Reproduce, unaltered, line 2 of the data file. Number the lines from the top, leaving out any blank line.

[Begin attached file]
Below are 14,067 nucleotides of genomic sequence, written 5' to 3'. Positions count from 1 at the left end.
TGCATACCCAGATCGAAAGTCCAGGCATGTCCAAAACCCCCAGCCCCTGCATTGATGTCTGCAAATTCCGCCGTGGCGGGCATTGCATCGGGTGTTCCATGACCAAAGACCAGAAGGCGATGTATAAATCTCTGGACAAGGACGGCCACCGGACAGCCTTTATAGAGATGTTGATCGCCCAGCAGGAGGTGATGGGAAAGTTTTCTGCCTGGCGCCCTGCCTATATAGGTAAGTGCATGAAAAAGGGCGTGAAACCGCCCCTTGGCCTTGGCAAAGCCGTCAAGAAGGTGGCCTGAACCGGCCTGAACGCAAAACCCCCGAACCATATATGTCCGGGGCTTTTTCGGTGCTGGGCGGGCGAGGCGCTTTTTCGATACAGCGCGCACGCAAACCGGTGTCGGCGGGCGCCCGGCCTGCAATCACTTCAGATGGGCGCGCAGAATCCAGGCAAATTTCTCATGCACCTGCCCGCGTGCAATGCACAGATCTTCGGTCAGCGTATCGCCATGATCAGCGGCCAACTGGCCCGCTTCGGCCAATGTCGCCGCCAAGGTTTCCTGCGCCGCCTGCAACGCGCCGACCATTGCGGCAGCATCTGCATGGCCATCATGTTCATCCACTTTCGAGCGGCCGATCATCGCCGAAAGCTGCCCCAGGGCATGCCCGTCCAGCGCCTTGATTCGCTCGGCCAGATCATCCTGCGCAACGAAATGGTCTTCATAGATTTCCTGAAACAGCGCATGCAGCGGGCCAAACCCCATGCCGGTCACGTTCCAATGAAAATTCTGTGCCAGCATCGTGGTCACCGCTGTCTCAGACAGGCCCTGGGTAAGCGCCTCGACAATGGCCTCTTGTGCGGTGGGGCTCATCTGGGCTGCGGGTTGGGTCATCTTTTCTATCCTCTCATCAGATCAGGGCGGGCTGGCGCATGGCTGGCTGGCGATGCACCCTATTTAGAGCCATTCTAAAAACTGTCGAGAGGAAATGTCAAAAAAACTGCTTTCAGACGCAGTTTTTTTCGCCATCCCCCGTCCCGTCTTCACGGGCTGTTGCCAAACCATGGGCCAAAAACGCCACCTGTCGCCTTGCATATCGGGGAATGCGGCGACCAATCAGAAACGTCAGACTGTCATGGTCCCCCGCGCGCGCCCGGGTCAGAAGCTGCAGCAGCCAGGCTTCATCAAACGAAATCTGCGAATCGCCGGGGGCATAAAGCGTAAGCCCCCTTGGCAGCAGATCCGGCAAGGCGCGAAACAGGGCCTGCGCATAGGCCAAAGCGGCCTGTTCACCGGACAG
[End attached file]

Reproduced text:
TGCATACCCAGATCGAAAGTCCAGGCATGTCCAAAACCCCCAGCCCCTGCATTGATGTCTGCAAATTCCGCCGTGGCGGGCATTGCATCGGGTGTTCCATGACCAAAGACCAGAAGGCGATGTATAAATCTCTGGACAAGGACGGCCACCGGACAGCCTTTATAGAGATGTTGATCGCCCAGCAGGAGGTGATGGGAAAGTTTTCTGCCTGGCGCCCTGCCTATATAGGTAAGTGCATGAAAAAGGGCGTGAAACCGCCCCTTGGCCTTGGCAAAGCCGTCAAGAAGGTGGCCTGAACCGGCCTGAACGCAAAACCCCCGAACCATATATGTCCGGGGCTTTTTCGGTGCTGGGCGGGCGAGGCGCTTTTTCGATACAGCGCGCACGCAAACCGGTGTCGGCGGGCGCCCGGCCTGCAATCACTTCAGATGGGCGCGCAGAATCCAGGCAAATTTCTCATGCACCTGCCCGCGTGCAATGCACAGATCTTCGGTCAGCGTATCGCCATGATCAGCGGCCAACTGGCCCGCTTCGGCCAATGTCGCCGCCAAGGTTTCCTGCGCCGCCTGCAACGCGCCGACCATTGCGGCAGCATCTGCATGGCCATCATGTTCATCCACTTTCGAGCGGCCGATCATCGCCGAAAGCTGCCCCAGGGCATGCCCGTCCAGCGCCTTGATTCGCTCGGCCAGATCATCCTGCGCAACGAAATGGTCTTCATAGATTTCCTGAAACAGCGCATGCAGCGGGCCAAACCCCATGCCGGTCACGTTCCAATGAAAATTCTGTGCCAGCATCGTGGTCACCGCTGTCTCAGACAGGCCCTGGGTAAGCGCCTCGACAATGGCCTCTTGTGCGGTGGGGCTCATCTGGGCTGCGGGTTGGGTCATCTTTTCTATCCTCTCATCAGATCAGGGCGGGCTGGCGCATGGCTGGCTGGCGATGCACCCTATTTAGAGCCATTCTAAAAACTGTCGAGAGGAAATGTCAAAAAAACTGCTTTCAGACGCAGTTTTTTTCGCCATCCCCCGTCCCGTCTTCACGGGCTGTTGCCAAACCATGGGCCAAAAACGCCACCTGTCGCCTTGCATATCGGGGAATGCGGCGACCAATCAGAAACGTCAGACTGTCATGGTCCCCCGCGCGCGCCCGGGTCAGAAGCTGCAGCAGCCAGGCTTCATCAAACGAAATCTGCGAATCGCCGGGGGCATAAAGCGTAAGCCCCCTTGGCAGCAGATCCGGCAAGGCGCGAAACAGGGCCTGCGCATAGGCCAAAGCGGCCTGTTCACCGGACAG